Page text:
LOS ANGELES— Could altruism be an early sign of Alzheimer’s disease? A new study has found a link between older adults who are more willing to give away money and cognitive decline.
A team from the Keck School of Medicine at USC discovered that even seniors with no signs of dementia perform noticeably worse on cognitive tests if they gave more money to an anonymous person during a lab experiment. Researchers believe their findings could explain the apparent connection between older adults falling for financial scams and cognitive impairment later in life.
“Our goal is to understand why some older adults might be more susceptible than others to scam, fraud or financial exploitation,” says study senior author Duke Han, PhD, the director of neuropsychology in the Department of Family Medicine, in a university release. “Trouble handling money is thought to be one of the early signs of Alzheimer’s disease, and this finding supports that notion.”
Although prior studies have tried to examine this potential link between altruism or generosity and brain health, the new report went a step further by using real money in the experiment.
“To our knowledge, this is the first study to explore the relationship using a behavioral economics paradigm, meaning a scenario where participants had to make decisions about giving or keeping actual money,” adds Gali H. Weissberger, PhD, a senior lecturer in the Interdisciplinary Department of Social Sciences at Bar-Ilan University in Israel.
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Study authors gathered 67 adults who had an average age of 69. None of them had any signs of dementia or cognitive impairment at the start of the experiment. The team also collected information on each person’s age, gender, and overall level of education during the study.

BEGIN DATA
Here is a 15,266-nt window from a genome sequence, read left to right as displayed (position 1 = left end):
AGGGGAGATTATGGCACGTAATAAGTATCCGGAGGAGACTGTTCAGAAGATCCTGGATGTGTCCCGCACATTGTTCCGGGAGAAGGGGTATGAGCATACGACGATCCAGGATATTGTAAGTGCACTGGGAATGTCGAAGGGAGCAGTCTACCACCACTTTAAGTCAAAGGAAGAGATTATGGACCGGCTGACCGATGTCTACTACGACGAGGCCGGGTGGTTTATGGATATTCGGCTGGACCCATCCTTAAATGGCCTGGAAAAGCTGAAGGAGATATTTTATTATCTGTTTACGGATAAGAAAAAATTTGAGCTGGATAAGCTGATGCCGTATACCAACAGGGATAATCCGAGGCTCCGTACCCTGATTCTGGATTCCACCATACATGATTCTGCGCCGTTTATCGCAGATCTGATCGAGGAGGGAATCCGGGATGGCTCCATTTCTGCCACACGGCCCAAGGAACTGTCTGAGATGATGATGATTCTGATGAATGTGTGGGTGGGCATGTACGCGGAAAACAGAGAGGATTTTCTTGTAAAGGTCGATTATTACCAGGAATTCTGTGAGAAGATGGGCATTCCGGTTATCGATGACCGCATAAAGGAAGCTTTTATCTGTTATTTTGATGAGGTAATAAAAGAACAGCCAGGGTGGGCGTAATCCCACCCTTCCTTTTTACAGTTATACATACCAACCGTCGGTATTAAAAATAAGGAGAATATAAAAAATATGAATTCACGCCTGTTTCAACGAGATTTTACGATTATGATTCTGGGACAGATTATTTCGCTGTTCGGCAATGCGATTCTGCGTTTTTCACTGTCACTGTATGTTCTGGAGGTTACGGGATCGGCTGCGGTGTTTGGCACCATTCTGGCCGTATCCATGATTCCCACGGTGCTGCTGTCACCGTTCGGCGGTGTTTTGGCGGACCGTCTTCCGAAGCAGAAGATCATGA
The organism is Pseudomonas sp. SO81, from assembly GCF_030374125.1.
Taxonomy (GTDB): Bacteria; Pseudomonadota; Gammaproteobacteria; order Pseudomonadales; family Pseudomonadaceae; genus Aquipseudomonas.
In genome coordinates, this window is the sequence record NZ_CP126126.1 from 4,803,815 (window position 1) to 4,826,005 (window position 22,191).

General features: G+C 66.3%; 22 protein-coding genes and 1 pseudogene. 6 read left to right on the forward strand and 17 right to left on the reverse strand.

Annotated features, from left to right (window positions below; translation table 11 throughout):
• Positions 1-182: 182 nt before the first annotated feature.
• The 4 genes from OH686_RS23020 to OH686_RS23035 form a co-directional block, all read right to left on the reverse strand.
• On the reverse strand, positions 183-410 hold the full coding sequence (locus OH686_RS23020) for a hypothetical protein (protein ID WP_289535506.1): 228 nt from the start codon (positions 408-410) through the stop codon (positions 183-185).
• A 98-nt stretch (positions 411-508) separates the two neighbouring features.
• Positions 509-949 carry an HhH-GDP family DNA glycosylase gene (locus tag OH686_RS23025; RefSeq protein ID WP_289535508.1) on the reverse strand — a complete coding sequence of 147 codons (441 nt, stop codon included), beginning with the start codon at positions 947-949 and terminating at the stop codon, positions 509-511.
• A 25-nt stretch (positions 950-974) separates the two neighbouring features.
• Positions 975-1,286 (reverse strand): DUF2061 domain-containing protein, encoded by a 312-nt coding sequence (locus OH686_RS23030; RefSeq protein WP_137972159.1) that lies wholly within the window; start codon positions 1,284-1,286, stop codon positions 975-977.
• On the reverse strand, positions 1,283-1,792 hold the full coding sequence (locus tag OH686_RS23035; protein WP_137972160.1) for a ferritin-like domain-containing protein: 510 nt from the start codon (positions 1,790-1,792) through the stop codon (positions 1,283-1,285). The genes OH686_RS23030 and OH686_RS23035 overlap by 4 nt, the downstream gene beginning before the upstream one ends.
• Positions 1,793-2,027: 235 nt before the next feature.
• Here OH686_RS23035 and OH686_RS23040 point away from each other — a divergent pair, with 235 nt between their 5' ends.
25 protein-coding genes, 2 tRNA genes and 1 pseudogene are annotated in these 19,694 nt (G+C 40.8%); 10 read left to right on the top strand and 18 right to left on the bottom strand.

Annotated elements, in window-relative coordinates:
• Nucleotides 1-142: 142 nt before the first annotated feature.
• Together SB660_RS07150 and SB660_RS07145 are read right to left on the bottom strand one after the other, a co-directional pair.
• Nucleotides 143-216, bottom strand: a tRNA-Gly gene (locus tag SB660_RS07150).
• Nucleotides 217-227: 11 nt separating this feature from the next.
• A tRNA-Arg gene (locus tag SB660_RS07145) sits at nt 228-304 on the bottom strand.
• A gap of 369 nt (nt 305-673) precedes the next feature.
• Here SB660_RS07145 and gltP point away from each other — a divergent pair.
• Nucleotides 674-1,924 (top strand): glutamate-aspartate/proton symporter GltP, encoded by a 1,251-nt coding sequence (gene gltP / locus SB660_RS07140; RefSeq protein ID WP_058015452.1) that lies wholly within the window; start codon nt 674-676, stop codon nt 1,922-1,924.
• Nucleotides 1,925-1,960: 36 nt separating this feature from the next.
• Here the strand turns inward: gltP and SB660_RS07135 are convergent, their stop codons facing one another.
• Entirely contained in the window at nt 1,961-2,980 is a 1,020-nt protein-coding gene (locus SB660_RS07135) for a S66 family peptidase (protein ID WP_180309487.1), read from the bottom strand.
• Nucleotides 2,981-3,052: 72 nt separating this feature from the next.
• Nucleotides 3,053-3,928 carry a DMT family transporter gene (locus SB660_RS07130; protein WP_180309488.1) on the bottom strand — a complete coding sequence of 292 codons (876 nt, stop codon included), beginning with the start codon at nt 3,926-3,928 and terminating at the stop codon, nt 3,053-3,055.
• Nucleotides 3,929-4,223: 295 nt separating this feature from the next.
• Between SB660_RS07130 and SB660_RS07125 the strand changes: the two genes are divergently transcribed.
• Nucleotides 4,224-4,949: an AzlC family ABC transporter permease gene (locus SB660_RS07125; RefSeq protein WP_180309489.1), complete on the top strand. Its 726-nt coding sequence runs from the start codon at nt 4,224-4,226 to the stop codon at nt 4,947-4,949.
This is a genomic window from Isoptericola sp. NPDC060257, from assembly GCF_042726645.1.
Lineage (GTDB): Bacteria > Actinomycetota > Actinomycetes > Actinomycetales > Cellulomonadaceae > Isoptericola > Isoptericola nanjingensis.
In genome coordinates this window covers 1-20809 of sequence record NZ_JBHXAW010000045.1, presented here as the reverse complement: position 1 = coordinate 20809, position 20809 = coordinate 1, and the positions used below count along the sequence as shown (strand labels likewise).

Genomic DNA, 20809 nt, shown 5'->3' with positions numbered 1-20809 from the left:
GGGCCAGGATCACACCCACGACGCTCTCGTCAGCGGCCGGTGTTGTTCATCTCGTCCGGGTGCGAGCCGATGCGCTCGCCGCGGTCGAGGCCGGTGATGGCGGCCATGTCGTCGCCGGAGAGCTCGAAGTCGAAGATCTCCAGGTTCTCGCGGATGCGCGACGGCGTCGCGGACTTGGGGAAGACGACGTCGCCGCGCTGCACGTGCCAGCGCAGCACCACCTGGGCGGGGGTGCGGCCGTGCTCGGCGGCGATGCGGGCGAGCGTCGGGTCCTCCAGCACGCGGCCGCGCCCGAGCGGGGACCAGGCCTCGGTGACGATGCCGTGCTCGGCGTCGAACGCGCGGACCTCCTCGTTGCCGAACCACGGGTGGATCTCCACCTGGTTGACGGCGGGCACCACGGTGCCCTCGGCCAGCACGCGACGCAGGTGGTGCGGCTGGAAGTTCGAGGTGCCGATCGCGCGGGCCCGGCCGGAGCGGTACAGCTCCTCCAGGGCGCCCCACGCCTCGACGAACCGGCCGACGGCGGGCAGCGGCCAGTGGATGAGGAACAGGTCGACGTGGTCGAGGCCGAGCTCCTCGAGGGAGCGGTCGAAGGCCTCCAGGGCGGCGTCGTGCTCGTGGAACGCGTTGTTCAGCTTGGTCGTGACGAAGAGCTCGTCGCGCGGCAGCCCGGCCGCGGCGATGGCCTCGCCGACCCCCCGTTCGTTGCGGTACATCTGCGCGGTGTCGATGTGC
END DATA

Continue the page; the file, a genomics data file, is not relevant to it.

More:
During the experiment, researchers paired each senior with an anonymous person, participating in the study online. The seniors also received $10 that they could distribute between themselves and their online partner.
At the same time, the seniors also completed a series of neuropsychological tests, including some that help doctors test for the early stages of dementia. These included story and word recall tests, a category fluency test that has participants list words tied to a specific topic, and several cognitive assessments.
Results show older participants who gave more of the $10 to their anonymous partner scored significantly lower on the neuropsychological tests which scan for Alzheimer’s disease.
The team says larger and more representative samples are necessary to confirm their findings. Moreover, researchers want to collect more data on the behavior and self-reported accounts from the people who give more to others. This may help researchers better understand an older person’s motivations to give more.
“If a person is experiencing some kind of change in their altruistic behavior, that might indicate that changes are also happening in the brain,” Weissberger says.
Study authors add that clearing up this link between altruism and cognition could also lead to a new screening method for people at risk for dementia.
“The last thing we would want is for people to think that financial altruism among older adults is a bad thing,” Han concludes. “It can certainly be a deliberate and positive use of a person’s money.”
The study is published in the Journal of Alzheimer’s Disease.